I guess many, many years. It was really when the graphic novel thing took off again. I went through the first one with Maus and Watchman and The Dark Knight and all that, so the late 80s, maybe, and that seemed to be the moment when graphic novels were really going to take off. But no, they didn't, and they still don't have them for adults really. For around the younger age, like Middle Grade and YA, they have taken off. So there's a market there, there's opportunities, there's slots to pitch to publishers.

Really it was Gina [Gagliano] who dragged me onboard with Random House Graphic. I've known Gina for a long time; we'd email back and forth for years and years. She started this imprint up at Random House, and we were talking about something else, and she said, "You want to pitch something?" I pitched this Kerry [and the Knight of the Forest] book. It wasn't quite my first dip into the book publishing world, cause I'd done a book called Princess Decomposia and Count Spatula for First Second. So yeah, I'd kind of been 'in' a little bit before, but this was a really big book, like 240 pages, and it felt like I had entered the world of book publishing which has a different culture and moves at a different pace and has a different feel to independent comics, which is much more Wild West, seat-of-your-pants kind of stuff.

Back in the day, I'd just say to my editor— like at Oni Press with Jaime [S. Rich], who was my editor there, I'd say, "I'm gonna do a story about a couple who are unemployed, and they work in a ceramics factory in the Stoke-on-Trent area in England." And he'd say "Yeah, cool let's do that," so it was very different back then.

Within the book publishing world, it's much more formalized; it's much more bureaucratic. It's less seat-of-your-pants, but professional, I guess. There are upsides to both worlds, although I probably prefer the world of independent comic books in that it's a bit more freewheeling.

So now I'm in the book publishing world doing Middle Grade stuff. I did that Kerry book. I'm now working on a book called Punycorn; I'm contracted for two books for that.

Color image of Kerry and Knight of the Forest

Tell me about Punycorn.

Punycorn is a funny fantasy story starring an underpowered unicorn hero. It's kind of a traditional fantasy in that there's a quest and there's a bad guy who's trying to take over the world. It's really a metaphor for the kid who is picked last for sports. He belongs to world of superpowered unicorns who are heroic and can do everything and have amazing powers, and he's the runt of the litter, if you like. He's, like me, very bad at football.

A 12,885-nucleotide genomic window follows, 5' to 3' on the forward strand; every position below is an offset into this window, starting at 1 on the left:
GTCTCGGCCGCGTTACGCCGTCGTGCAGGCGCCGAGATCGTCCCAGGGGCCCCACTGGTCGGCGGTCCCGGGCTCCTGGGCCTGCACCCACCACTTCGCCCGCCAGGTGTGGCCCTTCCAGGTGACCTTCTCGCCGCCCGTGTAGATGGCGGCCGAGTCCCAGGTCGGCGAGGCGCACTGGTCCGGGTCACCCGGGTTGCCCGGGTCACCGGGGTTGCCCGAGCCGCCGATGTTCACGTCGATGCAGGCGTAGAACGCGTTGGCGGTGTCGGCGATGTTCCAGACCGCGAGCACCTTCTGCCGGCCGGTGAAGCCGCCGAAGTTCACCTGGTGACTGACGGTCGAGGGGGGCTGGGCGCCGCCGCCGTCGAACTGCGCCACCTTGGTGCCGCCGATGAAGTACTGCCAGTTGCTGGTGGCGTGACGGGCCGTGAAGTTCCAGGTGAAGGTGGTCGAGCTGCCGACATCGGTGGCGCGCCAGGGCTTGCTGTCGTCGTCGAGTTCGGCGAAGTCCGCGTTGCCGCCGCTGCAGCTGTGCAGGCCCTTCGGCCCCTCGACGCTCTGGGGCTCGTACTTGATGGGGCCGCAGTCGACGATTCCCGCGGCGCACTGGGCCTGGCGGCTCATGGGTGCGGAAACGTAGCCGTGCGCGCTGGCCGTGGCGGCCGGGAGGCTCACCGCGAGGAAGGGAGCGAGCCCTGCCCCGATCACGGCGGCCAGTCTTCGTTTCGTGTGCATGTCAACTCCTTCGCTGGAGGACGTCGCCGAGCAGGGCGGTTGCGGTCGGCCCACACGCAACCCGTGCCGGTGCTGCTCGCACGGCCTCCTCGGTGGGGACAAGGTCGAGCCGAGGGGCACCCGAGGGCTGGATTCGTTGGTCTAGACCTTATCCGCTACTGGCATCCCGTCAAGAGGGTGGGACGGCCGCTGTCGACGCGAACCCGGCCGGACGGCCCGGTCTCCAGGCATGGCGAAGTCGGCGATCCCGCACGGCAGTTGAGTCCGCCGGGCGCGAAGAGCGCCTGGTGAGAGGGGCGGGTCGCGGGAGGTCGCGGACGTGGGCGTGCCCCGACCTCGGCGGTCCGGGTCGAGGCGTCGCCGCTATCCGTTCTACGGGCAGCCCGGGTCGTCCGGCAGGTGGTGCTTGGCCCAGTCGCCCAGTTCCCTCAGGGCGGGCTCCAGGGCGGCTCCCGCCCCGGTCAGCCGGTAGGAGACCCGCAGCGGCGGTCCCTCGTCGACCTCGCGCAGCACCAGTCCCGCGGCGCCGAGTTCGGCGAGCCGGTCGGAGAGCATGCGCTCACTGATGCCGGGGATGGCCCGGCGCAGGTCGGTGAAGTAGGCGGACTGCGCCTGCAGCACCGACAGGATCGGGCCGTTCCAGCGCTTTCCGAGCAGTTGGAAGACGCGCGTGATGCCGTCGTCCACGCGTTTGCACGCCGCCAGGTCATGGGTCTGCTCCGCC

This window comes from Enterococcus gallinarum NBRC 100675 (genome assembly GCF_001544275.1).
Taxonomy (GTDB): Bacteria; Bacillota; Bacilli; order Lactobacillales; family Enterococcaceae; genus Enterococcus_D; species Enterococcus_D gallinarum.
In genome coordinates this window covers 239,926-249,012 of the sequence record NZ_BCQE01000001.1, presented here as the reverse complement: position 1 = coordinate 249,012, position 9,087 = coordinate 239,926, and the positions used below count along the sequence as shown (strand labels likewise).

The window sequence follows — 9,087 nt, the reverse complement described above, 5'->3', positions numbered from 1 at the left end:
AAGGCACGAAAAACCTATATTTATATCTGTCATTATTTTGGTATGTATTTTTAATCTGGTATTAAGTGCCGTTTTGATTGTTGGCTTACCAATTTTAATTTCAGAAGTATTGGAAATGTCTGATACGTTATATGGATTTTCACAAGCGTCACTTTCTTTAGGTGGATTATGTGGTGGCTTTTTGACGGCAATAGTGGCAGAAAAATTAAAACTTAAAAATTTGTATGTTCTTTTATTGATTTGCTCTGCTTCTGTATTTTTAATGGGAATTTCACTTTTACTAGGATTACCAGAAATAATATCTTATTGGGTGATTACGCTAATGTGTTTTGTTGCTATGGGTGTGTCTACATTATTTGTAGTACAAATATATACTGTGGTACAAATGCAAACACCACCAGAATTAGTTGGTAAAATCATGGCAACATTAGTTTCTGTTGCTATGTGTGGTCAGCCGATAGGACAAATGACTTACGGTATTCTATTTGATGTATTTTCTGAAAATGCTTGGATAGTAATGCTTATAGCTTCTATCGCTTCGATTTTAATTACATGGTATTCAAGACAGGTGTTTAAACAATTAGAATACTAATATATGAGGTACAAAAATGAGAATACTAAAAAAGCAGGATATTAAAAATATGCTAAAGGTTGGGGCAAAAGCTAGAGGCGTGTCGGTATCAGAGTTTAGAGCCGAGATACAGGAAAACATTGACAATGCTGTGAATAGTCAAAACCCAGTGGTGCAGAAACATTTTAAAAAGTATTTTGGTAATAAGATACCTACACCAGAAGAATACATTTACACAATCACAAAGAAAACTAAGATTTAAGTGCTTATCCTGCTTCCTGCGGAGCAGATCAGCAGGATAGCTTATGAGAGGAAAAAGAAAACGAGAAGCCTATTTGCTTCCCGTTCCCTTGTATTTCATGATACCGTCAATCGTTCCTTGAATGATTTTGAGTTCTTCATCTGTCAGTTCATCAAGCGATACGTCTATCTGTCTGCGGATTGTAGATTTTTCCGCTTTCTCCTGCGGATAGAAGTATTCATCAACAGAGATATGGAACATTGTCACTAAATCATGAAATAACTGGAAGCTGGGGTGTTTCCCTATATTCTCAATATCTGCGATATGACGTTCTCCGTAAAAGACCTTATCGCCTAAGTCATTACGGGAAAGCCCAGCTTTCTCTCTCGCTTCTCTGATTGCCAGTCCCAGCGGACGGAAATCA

The Punycorn character goes off on a quest to save the world and meets friends who have similar disadvantages, and they of course save the day because it’s a fantasy story. It's nice when the evil overlords are beaten. Unfortunately, it's usually only in fiction, but I hope it happens in real life someday as well.

Fingers crossed.

Going back to Kerry, which is a great classic adventure in the way that you're describing Punycorn as well. Can you tell me how you built that visual world, how you designed it? You mentioned that you have an illustration background, so, how did that apply to the design of the book?

Black and white chinagraph thumbnail drawing

The design was kind of the starting point really, because it was inspired by a short animation called the Hedgehog in the Fog [dir. Yuri Norstein, written Sergei Grigoryevich Kozlov]. It's a classic piece of animation. It's very poetic and very kind of Russian as well. It's very textured and atmospheric, and it's set in a forest, and that was my starting point. I started from the idea of a dark forest— traditional fairy tale stuff, which I'm really into. I used Chinagraph pencils on watercolor paper to get textures and shapes and get the feel of an oppressive forest environment.

That's my starting point for the character. From there, it's like, what kind of person goes into a dark scary forest when they don't have to? That's where the story took off really— that this character Kerry has to travel on a shortcut through the forest to get medicine to his parents who are sick, where he meets a knight of the forest who isn't the knight that you expect he'd be.

Speaking of art style, you've drawn in a lot of different styles throughout your comics career. How do you develop your artistic voice for a specific project?

It's definitely about the specific projects. For the Kerry book, it was about the textures and the atmosphere, the texture of the bark, the wood, which set off my thinking of how to capture that on paper.